As the legend goes, Alexander the Great was called to solve a puzzle.
An oracle had declared that he who unwound a spectacular knot, one made with a yoke of an old wagon in the city of Gordium, would rule all of Asia. Coming upon the knot, Alexander struggled to untangle the mess. Instead, he drew his sword and sliced through it with a single stroke. He would go on to conquer one of the greatest empires in world history.
The Illinois city of Harvey – population 25,000 – is stuck in something of a Gordian knot. Harvey hit headlines in April when a state-backed diversion of its revenue to pay for pensions forced the city to lay off about 40 public safety personnel.
Harvey’s pension debt is more than three times its annual operating revenue, but the state constitution does not allow for a reduction in current or even unearned future retirement benefits.
What about raising taxes? Harvey’s tax base is shrinking and its local effective property tax rates already are among the highest in the state.
What about borrowing? Because of mayoral malfeasance, the city is iced out of the bond market.
What about restructuring? Illinois does not generally authorize municipalities to file for federal bankruptcy protection.
What about a state bailout? This may alleviate Harvey’s problem, but should be off the table given Illinois’ record-breaking pension debt of its own.
With limited tools to cut costs, raise revenue or borrow money, Harvey’s knot is tightly bound. It is drowning. And it is not alone.
Nearly 200 downstate police and fire pension systems are less than 50 percent funded. Many of those areas are shrinking in population as well, with residents and businesses already facing a high tax burden.
The city of Peoria, which saw its population drop more severely than any of the 50 largest cities in Illinois from 2016-2017, announced this week that it was sending layoff notices to more than two dozen employees. The city’s own budget documents warn “the growth in pension obligations is crowding out the use of property taxes for operations,” and that come 2019, 100 percent of its property tax dollars will be diverted from operations to pension payments.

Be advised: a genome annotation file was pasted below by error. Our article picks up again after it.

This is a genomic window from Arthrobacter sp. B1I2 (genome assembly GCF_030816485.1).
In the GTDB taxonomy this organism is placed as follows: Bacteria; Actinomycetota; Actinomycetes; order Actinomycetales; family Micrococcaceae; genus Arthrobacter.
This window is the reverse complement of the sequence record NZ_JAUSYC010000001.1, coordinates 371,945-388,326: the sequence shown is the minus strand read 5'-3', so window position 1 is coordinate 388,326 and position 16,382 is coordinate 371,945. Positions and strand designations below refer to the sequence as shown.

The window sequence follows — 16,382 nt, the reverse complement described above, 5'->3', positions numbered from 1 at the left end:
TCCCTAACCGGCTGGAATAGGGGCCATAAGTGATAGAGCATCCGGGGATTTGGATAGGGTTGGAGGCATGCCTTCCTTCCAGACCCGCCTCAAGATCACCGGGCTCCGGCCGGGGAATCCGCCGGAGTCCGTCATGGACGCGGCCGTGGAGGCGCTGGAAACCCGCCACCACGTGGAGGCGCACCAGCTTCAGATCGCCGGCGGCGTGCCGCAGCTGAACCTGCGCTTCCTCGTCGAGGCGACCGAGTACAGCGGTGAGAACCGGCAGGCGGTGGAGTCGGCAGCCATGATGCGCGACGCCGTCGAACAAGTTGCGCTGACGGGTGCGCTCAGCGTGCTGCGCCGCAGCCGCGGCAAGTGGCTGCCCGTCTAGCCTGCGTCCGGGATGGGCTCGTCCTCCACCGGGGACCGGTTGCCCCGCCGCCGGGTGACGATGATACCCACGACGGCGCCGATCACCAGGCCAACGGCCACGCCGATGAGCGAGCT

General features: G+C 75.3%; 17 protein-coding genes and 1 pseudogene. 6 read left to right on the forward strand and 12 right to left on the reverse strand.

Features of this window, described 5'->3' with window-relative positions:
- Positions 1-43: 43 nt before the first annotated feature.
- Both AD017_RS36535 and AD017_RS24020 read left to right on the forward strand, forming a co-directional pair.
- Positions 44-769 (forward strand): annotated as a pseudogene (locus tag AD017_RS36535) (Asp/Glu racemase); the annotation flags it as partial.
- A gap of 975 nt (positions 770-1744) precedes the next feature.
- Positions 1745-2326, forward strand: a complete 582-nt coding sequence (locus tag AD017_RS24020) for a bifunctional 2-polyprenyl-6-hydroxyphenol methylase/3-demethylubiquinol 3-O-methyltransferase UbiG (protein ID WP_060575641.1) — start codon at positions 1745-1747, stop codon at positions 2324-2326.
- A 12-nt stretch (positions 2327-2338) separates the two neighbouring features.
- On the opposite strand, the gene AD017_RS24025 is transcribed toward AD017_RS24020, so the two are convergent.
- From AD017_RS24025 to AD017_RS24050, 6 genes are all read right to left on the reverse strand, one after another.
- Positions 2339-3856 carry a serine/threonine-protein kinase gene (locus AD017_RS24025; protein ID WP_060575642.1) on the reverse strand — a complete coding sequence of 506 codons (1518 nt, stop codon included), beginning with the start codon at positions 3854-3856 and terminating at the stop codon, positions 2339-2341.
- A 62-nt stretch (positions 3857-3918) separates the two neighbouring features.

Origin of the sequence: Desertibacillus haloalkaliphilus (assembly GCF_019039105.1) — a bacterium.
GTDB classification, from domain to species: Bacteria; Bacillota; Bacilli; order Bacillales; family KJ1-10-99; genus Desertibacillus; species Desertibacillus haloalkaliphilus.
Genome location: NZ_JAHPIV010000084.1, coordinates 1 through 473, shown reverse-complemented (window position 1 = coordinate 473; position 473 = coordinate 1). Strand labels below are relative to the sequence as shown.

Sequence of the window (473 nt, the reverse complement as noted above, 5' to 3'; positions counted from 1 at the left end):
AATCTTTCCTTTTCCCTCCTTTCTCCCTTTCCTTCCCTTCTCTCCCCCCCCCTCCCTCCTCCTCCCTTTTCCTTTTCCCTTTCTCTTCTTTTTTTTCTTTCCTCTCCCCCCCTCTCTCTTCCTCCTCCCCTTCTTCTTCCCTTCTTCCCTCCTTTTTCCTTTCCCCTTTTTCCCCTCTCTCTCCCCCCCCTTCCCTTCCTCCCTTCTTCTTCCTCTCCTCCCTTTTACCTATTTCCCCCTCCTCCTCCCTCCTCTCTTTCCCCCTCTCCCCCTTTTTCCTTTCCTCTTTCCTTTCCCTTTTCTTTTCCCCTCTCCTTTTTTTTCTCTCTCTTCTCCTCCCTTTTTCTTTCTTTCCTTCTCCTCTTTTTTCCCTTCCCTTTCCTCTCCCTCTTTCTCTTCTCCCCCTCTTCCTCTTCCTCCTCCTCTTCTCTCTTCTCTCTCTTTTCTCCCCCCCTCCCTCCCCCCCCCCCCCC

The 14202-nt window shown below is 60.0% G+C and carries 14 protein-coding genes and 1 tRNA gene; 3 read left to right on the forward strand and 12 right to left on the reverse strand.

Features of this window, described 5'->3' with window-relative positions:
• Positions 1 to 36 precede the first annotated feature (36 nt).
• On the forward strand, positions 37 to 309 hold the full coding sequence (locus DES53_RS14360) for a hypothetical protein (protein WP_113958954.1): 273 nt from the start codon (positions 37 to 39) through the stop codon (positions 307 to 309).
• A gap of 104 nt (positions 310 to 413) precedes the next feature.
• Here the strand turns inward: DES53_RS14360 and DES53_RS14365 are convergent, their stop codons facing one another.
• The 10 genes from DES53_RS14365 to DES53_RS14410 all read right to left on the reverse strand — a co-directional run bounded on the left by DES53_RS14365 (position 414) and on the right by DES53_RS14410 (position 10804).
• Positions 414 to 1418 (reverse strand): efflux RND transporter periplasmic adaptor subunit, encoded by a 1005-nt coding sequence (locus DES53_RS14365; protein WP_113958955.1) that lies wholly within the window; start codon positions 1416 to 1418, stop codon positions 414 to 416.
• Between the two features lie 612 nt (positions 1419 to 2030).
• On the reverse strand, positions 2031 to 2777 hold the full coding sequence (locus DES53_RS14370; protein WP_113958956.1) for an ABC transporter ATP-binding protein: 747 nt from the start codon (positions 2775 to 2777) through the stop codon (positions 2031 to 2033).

Untangling these knots requires sober analysis that isn’t happening among legislative leaders in Springfield or on the campaign trails. It is an urgent problem, because the last resort – the sword of bankruptcy – is not pretty. But given the alternative is the utter chaos of insolvency, it could be the only path available to places such as Harvey.
Other communities across the country have dealt with these knots before. Illinoisans might not know it, but a small city on the Atlantic Ocean might be a vision of what’s to come for distressed municipalities in the Prairie State.
Central Falls, Rhode Island, is very similar to Harvey. With 19,000 residents, it is a lower-income city a few miles away from a larger one, and it faced $80 million in pension and healthcare debt with a $19 million annual budget as of 2010. The state intervened, meeting with the city’s retirees to ask them to voluntarily accept a cut to their retirement benefits. But workers rejected the plan, and in the end, Central Falls had to file for Chapter 9 bankruptcy. Local residents saw their taxes hiked and pensioners saw their benefits cut by up to 55 percent. Pension promises are not protected in bankruptcy.
This is not a future any Illinoisan should desire. And yet, lawmakers will be forced to reconsider the state’s rules on municipal bankruptcies in the near future. The math demands it.
One way to make that conversation more productive is to bring public-sector unions to the table and decide on what a fair amendment to the Illinois Constitution’s pension clause should look like. Even with pension reform, Harvey’s knot might still prove too gnarled. But many communities could avoid having to rely on the "sword" of bankruptcy and untangle their knots properly if lawmakers make pension reform a priority.
As the Illinois Policy Institute’s Adam Schuster describes in a new report, the 2013 bipartisan pension reforms struck down by the Illinois Supreme Court offer a good starting point for what change could look like, though five years of inaction since then will necessitate stronger medicine. A constitutional amendment that allows for changes in future benefits while protecting what public employees have already earned is key to making those changes possible.
If lawmakers continue to balk at building the tools necessary to reform pensions, bankruptcy will be the only way out for communities across the state.
The knots grow tighter each day.